Three mineworkers died on 8 February when a loader caught fire underground at Mopani Copper Mine’s Mindola North Shaft in Kitwe, Zambia. Another worker, who survived the fire, is being treated for burns.
While refuelling a loader, the engine caught fire, igniting materials around it and causing a larger fire. Noxious fumes from the fire entered the adjacent workshop making it impossible to breahte.
The deceased mineworkers were working at a level 1,380 metres below the surface. They were members of the Mineworkers Union of Zambia (MUZ) — an affiliate of IndustriALL Global Union.
Mopani Mine says in a statement that it will carry out an investigation in conjunction with the country’s mine safety department and announced that it had suspended operations until further notice. Zambia has passed an Occupational Health and Safety Act and ratified Convention 176 on health and safety in mines.
However, despite the laws there is poor inspection and compliance by companies. The companies also do not adhere to operational health and safety requirements. Further, enforcement by cash-strapped institutions to ensure compliance through inspections is often weak.
Says Glen Mpufane, IndustriALL director for mining: “Mopani should take responsibility over the death of the workers, and we hope that the investigations into the circumstances leading to the fire will provide more information as to the cause of the blaze. We reiterate once again that it is the responsibility of mining companies to always ensure the safety of the workers at their operations above all else.”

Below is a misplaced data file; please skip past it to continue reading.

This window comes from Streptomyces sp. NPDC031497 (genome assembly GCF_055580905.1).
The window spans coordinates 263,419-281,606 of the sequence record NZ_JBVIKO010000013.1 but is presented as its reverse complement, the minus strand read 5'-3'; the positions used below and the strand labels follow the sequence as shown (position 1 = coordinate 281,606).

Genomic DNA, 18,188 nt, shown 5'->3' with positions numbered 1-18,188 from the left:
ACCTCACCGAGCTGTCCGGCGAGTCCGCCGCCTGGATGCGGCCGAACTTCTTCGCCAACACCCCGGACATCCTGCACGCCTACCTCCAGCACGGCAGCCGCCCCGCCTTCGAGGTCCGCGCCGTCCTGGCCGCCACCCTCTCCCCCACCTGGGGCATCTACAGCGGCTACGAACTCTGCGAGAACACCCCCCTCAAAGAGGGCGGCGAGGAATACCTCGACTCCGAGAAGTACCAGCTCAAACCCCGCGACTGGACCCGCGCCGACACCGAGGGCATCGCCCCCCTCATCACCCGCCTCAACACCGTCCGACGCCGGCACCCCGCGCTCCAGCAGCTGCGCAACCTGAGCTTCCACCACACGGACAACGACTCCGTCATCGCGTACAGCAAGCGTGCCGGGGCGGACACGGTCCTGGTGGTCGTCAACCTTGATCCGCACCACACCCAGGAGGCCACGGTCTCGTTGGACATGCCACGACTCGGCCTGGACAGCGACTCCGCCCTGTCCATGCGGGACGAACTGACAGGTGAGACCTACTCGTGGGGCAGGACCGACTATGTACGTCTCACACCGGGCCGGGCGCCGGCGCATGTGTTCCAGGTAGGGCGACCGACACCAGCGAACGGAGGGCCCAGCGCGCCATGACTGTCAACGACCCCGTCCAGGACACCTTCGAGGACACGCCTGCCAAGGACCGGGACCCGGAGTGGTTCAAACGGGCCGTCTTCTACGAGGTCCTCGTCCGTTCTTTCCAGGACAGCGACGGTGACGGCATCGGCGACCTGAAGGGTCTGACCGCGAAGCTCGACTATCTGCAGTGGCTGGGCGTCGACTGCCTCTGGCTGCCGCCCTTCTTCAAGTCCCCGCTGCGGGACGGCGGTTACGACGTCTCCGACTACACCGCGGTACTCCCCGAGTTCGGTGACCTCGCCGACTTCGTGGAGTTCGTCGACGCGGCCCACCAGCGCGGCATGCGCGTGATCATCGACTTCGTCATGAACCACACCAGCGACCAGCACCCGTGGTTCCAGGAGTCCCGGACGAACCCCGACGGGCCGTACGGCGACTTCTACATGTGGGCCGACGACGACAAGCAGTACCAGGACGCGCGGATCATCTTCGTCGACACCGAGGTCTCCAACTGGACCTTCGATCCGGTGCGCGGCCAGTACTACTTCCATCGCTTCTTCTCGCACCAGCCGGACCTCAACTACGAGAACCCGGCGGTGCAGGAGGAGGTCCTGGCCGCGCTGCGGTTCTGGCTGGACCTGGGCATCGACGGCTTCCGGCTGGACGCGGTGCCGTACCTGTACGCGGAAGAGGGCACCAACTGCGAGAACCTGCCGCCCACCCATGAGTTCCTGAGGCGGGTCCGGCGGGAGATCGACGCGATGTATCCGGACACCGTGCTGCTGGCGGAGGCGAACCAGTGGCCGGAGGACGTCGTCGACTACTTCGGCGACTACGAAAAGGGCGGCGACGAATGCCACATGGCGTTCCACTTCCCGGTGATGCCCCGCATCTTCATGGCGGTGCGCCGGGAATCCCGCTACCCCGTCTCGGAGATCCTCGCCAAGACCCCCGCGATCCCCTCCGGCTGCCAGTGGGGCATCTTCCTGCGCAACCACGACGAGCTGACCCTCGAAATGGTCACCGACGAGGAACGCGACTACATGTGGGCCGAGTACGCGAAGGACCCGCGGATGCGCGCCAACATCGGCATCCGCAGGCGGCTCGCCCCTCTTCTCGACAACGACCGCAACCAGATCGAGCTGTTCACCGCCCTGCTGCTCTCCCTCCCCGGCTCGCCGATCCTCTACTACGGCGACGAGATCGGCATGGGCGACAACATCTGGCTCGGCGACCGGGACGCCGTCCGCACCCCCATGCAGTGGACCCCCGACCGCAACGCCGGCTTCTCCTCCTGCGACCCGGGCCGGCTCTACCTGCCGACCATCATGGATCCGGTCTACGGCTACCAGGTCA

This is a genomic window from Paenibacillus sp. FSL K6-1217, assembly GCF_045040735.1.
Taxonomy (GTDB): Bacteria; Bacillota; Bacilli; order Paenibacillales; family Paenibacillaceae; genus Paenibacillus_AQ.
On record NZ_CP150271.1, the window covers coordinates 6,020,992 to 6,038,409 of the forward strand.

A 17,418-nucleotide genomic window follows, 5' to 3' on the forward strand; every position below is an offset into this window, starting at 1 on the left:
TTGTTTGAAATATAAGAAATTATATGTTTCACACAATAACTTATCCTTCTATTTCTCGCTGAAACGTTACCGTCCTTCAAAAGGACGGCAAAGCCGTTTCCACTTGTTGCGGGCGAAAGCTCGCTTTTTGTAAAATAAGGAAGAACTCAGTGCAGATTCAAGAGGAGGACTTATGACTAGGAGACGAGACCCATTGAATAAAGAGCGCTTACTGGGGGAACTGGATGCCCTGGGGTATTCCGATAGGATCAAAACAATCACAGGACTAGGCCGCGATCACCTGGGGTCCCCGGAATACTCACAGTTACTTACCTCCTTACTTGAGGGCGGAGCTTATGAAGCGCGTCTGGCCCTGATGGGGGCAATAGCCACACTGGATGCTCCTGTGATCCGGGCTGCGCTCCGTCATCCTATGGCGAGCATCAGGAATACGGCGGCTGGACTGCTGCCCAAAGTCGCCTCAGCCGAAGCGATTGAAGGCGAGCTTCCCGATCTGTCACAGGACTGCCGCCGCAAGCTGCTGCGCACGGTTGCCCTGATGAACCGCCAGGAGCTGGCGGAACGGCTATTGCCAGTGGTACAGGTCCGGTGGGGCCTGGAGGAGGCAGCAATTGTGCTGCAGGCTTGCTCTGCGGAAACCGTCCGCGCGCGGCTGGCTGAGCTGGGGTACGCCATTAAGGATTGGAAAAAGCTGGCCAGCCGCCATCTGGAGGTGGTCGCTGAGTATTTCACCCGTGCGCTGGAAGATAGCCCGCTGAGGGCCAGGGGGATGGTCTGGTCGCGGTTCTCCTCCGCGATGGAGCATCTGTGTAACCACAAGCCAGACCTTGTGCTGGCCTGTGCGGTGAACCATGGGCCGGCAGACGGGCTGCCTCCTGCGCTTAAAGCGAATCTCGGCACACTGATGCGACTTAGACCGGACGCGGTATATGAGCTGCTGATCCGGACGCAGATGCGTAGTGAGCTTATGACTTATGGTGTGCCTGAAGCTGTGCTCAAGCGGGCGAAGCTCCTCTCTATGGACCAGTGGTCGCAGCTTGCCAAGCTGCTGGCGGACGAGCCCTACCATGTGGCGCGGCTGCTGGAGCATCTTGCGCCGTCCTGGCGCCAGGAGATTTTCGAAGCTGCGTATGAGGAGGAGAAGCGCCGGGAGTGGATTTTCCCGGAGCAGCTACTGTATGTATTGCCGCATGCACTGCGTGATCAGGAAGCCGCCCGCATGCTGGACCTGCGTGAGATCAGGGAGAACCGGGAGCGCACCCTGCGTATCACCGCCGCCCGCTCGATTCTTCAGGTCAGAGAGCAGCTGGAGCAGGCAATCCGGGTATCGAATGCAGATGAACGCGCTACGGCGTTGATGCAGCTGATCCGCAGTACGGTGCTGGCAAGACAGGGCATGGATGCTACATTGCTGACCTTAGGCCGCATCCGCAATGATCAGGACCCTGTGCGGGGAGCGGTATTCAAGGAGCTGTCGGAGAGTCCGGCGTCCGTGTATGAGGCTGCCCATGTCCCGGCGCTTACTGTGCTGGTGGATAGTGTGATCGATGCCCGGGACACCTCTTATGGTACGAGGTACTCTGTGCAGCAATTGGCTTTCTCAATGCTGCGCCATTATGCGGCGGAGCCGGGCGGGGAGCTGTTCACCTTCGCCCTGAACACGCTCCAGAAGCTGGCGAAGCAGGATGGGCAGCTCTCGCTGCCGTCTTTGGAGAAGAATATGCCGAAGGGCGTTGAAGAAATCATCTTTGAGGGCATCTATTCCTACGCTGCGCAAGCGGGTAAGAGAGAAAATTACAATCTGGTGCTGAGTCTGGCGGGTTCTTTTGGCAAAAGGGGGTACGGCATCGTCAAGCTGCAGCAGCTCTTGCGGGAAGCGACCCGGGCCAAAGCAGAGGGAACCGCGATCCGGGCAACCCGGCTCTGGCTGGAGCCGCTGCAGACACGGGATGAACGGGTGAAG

In paying condolences, the union’s president Joseph Chewe described the mineworkers in a social media post as “vibrant members who had potential to contribute immensely to the growth of the union” and said the accident was “tragic”. The youngest of the deceased workers was 27, while the other two were 32 and 33-years-old respectively, testimony to MUZ’s recent recruitment and organizing drive targeting young workers.
Chewe says “MUZ will continue to mourn with the bereaved families and work closely with the families and Mopani management to ensure that all the necessary arrangements are put in place during this trying moment.”
Mopani Mine, which produces copper and cobalt, is owned 73 per cent by Glencore. The other owners are the Zambia Consolidated Copper Mines (10 per cent) and First Quantum Minerals (16.9 per cent).
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